Adults over age 60 may have different symptoms than younger adults. For example, they may lose their appetite or withdraw from other people. Sometimes this can be mistaken for depression or dementia.

What other problems can hyperthyroidism cause?

If hyperthyroidism isn't treated, it can cause some serious health problems, including:

How is hyperthyroidism diagnosed?

Your health care provider may use many tools to make a diagnosis:

What are the treatments for hyperthyroidism?

The treatments for hyperthyroidism include medicines, radioiodine therapy, and thyroid surgery:

If you have hyperthyroidism, it's important not to get too much iodine. Talk to your health care provider about which foods, supplements, and medicines you need to avoid.

NIH: National Institute of Diabetes and Digestive and Kidney Diseases


[Learn More in MedlinePlus]

Hyperthyroidism

What is hyperthyroidism?

Hyperthyroidism, or overactive thyroid, happens when your thyroid gland makes more thyroid hormones than your body needs.

Your thyroid is a small, butterfly-shaped gland in the front of your neck. It makes hormones that control the way the body uses energy. These hormones affect nearly every organ in your body and control many of your body's most important functions. For example, they affect your breathing, heart rate, weight, digestion, and moods. If not treated, hyperthyroidism can cause serious problems with your heart, bones, muscles, menstrual cycle, and fertility. But there are treatments that can help.

What causes hyperthyroidism?

Hyperthyroidism has several causes. They include:

Who is at risk for hyperthyroidism?

You are at higher risk for hyperthyroidism if you:

What are the symptoms of hyperthyroidism?

The symptoms of hyperthyroidism can vary from person to person and may include:

Adults over age 60 may have different symptoms than younger adults. For example, they may lose their appetite or withdraw from other people. Sometimes this can be mistaken for depression or dementia.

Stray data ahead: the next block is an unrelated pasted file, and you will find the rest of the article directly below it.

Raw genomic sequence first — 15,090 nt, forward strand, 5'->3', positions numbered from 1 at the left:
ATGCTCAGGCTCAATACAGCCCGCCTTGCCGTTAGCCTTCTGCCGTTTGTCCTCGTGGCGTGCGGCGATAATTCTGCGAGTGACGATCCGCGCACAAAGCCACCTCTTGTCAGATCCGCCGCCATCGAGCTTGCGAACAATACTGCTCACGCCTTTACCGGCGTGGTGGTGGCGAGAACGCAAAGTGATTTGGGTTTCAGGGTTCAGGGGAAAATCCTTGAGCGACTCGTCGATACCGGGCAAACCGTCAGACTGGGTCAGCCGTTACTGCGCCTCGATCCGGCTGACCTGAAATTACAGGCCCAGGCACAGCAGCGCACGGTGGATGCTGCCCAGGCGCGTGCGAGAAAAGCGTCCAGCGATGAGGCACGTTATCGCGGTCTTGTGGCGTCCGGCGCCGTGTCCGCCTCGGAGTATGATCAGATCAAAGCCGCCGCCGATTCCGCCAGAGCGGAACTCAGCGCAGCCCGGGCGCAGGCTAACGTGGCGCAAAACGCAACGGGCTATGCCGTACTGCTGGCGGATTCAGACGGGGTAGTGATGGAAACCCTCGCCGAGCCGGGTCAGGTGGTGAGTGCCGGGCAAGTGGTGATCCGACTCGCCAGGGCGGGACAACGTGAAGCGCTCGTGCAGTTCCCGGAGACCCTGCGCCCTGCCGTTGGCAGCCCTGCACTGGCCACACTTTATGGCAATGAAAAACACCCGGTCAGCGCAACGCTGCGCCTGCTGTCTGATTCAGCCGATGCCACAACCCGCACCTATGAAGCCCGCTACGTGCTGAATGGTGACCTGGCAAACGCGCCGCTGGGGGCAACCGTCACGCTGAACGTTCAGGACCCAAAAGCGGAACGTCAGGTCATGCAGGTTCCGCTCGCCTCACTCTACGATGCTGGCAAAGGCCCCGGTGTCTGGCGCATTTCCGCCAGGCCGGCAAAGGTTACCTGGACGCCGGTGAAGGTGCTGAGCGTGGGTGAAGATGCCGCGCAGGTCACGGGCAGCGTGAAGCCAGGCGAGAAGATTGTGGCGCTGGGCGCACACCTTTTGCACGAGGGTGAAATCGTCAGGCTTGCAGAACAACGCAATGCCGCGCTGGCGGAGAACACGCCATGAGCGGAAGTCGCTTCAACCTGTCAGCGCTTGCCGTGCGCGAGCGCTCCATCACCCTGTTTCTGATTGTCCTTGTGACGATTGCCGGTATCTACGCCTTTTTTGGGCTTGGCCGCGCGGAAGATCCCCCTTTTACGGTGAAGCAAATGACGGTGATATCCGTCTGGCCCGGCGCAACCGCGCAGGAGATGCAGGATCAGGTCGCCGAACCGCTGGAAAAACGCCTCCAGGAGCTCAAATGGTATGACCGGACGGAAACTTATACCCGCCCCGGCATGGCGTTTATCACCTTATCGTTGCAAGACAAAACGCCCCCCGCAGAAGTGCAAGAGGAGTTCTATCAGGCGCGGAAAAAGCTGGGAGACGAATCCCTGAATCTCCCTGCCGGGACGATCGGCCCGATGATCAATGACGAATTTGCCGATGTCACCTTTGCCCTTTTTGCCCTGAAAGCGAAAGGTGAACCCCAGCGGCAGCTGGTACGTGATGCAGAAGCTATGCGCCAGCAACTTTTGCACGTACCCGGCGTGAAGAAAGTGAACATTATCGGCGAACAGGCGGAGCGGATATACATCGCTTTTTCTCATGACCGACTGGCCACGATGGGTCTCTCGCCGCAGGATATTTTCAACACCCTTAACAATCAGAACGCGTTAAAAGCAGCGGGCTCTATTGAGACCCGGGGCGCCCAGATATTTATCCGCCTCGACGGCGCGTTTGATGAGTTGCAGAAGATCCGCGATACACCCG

What other problems can hyperthyroidism cause?

If hyperthyroidism isn't treated, it can cause some serious health problems, including:

How is hyperthyroidism diagnosed?

Your health care provider may use many tools to make a diagnosis:

What are the treatments for hyperthyroidism?

The treatments for hyperthyroidism include medicines, radioiodine therapy, and thyroid surgery:

If you have hyperthyroidism, it's important not to get too much iodine. Talk to your health care provider about which foods, supplements, and medicines you need to avoid.

NIH: National Institute of Diabetes and Digestive and Kidney Diseases


[Learn More in MedlinePlus]

Code History

  • FY 2023 - No Change, effective from 10/1/2022 through 9/30/2023
  • FY 2022 - No Change, effective from 10/1/2021 through 9/30/2022
  • FY 2021 - No Change, effective from 10/1/2020 through 9/30/2021
  • FY 2020 - No Change, effective from 10/1/2019 through 9/30/2020
  • FY 2019 - No Change, effective from 10/1/2018 through 9/30/2019
  • FY 2018 - No Change, effective from 10/1/2017 through 9/30/2018
  • FY 2017 - No Change, effective from 10/1/2016 through 9/30/2017
  • FY 2016 - New Code, effective from 10/1/2015 through 9/30/2016 (First year ICD-10-CM implemented into the HIPAA code set)